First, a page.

Five Steps to Navigating Feelings

Five Steps to Navigating Feelings

Five Steps to Navigating Feelings

We are actively taught how to do so many things – how to read and write, drive a car, cook and swim, but we aren’t actively taught how to navigate our emotions or feelings.

All psychological therapies have the aim of helping us regulate or navigate our feelings. Cognitive behaviour therapy says that if we can recognise what our thoughts are, and learn to challenge or reframe them, we will be able to feel better. Hypnosis says if we can focus on what is good we can learn to feel good. EMDR (Eye Movement Desensitisation Reprocessing) involves pairing a memory with a negative belief and then a positive belief, to change how we feel about similar situations which may arise in the future.

Keeping this in mind is like to introduce a map or steps which can use to actively work through your feelings:

Step One – Awareness

Often people unconsciously react with their emotions without really being aware of what is going on. Say a man who is prone to road rage might just say, “it just happens” – blaming others drivers for making mistakes or seeming disrespectful to him. His only awareness is that he’s now in trouble for deliberately hitting someone else’s car.

Instead we want people to “check in” and recognise both the intensity of their emotions as well as the underlying thought process which is probably fueling the emotion.

We can assist awareness by being curious, reflective and asking questions about the link between thought and feelings (emotions and physical sensations)

Step Two – Expression

Expression helps the emotion move from something we are simply aware of to being processed. In therapy, we use words to express and the expression along with compassionate curiosity can help people process.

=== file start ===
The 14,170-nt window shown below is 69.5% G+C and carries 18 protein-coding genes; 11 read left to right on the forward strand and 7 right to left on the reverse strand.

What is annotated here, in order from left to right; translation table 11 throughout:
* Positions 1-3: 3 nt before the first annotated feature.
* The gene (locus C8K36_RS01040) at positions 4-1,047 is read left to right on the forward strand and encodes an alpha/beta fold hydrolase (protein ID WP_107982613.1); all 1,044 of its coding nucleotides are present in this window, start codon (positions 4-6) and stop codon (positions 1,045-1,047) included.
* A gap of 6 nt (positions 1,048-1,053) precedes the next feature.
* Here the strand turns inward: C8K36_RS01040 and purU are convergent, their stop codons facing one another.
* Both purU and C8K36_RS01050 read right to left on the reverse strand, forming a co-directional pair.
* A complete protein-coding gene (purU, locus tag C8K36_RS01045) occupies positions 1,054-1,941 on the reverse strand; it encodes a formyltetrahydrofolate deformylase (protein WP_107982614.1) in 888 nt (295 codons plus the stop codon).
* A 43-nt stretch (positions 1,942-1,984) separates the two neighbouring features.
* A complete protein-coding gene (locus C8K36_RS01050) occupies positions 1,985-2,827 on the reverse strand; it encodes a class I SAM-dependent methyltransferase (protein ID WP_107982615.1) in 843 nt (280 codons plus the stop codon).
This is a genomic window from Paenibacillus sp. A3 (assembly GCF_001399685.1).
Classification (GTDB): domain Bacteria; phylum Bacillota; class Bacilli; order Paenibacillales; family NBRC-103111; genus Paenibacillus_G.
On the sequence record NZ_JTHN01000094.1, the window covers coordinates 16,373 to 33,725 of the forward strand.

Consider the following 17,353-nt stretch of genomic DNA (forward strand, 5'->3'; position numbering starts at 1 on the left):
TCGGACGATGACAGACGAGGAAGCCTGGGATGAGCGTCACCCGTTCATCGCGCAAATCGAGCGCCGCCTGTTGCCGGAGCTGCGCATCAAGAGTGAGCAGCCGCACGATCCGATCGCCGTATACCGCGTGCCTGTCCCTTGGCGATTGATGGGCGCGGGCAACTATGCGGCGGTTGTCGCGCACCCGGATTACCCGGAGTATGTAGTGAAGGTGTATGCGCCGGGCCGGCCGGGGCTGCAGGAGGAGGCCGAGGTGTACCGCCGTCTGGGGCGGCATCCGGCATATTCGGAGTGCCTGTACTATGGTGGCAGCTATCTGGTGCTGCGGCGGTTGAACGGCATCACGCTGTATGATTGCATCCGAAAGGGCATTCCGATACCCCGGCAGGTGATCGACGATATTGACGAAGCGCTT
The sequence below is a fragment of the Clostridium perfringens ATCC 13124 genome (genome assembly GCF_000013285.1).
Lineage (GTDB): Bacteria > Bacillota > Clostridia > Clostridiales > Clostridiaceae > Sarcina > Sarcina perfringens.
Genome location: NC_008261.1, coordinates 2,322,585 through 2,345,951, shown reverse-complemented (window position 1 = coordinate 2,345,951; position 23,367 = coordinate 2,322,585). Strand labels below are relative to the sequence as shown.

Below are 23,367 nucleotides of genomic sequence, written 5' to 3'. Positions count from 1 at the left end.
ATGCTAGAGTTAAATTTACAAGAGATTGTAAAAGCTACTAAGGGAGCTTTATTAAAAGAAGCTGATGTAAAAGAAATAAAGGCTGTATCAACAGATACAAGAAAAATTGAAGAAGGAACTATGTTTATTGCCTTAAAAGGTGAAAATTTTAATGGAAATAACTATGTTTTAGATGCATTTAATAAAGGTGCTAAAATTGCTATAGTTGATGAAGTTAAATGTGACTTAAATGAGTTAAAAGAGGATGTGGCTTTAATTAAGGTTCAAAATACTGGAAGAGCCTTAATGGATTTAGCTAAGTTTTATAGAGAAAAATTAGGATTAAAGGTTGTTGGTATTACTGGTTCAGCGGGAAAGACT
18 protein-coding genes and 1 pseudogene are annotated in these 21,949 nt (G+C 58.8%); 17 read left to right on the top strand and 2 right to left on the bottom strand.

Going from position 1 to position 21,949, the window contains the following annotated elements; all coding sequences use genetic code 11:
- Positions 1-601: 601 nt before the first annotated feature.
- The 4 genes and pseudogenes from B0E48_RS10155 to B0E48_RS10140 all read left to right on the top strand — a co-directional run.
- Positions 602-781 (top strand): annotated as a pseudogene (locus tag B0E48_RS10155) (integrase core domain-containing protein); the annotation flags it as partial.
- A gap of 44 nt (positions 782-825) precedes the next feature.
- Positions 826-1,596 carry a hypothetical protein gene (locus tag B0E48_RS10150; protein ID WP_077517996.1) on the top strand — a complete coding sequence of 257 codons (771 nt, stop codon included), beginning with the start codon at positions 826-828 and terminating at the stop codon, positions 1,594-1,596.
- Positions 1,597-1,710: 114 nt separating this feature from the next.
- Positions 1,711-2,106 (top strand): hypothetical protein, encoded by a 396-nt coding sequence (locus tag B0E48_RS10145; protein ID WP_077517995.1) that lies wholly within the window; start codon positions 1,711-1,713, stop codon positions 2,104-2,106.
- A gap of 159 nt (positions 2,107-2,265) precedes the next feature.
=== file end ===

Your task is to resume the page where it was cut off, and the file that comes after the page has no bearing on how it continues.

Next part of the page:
Other forms of expression or “getting it out” can include playing music, dancing, going for a run or journaling,

Step Three and Four – Validating and Soothing

These two steps can go together in that validating can be part of soothing. Essentially we are saying that it is okay to feel emotions rather feel distressed or guilty about which feelings we are are experiencing.

Step Five – Resilience

This is what we are told all the time – to get on with things – to focus on doing.

If this is our only pathway for navigating emotions we would expect that repression is the main coping mechanism which can prove unhelpful in developing insights and a sense of choice regarding our emotions, which can often add to emotional difficulties rather than help us.

If you would like to book in with any one of our Psychologists please don’t hesitate to contact us by calling: 6381 0297 or booking online at: 

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